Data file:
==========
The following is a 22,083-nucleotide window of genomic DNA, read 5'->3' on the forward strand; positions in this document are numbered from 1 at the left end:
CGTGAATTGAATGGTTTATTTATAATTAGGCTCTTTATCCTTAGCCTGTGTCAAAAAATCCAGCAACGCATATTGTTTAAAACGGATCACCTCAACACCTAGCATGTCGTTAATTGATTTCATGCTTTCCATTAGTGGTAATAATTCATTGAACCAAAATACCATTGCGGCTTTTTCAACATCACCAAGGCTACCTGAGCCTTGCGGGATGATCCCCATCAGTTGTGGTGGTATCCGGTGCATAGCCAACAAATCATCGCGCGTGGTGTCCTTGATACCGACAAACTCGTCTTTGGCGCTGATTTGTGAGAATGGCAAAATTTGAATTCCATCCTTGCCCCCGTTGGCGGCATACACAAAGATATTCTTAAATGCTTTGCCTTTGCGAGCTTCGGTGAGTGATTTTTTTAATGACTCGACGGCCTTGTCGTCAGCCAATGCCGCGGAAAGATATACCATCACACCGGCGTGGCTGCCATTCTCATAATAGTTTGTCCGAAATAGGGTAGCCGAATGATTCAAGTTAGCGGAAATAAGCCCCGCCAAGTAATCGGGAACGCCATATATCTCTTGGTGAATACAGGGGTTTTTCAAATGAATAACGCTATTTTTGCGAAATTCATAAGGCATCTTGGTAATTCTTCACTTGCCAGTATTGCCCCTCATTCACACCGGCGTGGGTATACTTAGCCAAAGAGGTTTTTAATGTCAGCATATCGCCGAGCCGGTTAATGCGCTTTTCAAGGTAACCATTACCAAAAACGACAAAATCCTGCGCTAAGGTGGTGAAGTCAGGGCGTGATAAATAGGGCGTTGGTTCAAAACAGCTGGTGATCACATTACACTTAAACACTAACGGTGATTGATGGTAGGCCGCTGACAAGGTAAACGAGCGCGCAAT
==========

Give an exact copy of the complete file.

The following is a 22,083-nucleotide window of genomic DNA, read 5'->3' on the forward strand; positions in this document are numbered from 1 at the left end:
CGTGAATTGAATGGTTTATTTATAATTAGGCTCTTTATCCTTAGCCTGTGTCAAAAAATCCAGCAACGCATATTGTTTAAAACGGATCACCTCAACACCTAGCATGTCGTTAATTGATTTCATGCTTTCCATTAGTGGTAATAATTCATTGAACCAAAATACCATTGCGGCTTTTTCAACATCACCAAGGCTACCTGAGCCTTGCGGGATGATCCCCATCAGTTGTGGTGGTATCCGGTGCATAGCCAACAAATCATCGCGCGTGGTGTCCTTGATACCGACAAACTCGTCTTTGGCGCTGATTTGTGAGAATGGCAAAATTTGAATTCCATCCTTGCCCCCGTTGGCGGCATACACAAAGATATTCTTAAATGCTTTGCCTTTGCGAGCTTCGGTGAGTGATTTTTTTAATGACTCGACGGCCTTGTCGTCAGCCAATGCCGCGGAAAGATATACCATCACACCGGCGTGGCTGCCATTCTCATAATAGTTTGTCCGAAATAGGGTAGCCGAATGATTCAAGTTAGCGGAAATAAGCCCCGCCAAGTAATCGGGAACGCCATATATCTCTTGGTGAATACAGGGGTTTTTCAAATGAATAACGCTATTTTTGCGAAATTCATAAGGCATCTTGGTAATTCTTCACTTGCCAGTATTGCCCCTCATTCACACCGGCGTGGGTATACTTAGCCAAAGAGGTTTTTAATGTCAGCATATCGCCGAGCCGGTTAATGCGCTTTTCAAGGTAACCATTACCAAAAACGACAAAATCCTGCGCTAAGGTGGTGAAGTCAGGGCGTGATAAATAGGGCGTTGGTTCAAAACAGCTGGTGATCACATTACACTTAAACACTAACGGTGATTGATGGTAGGCCGCTGACAAGGTAAACGAGCGCGCAAT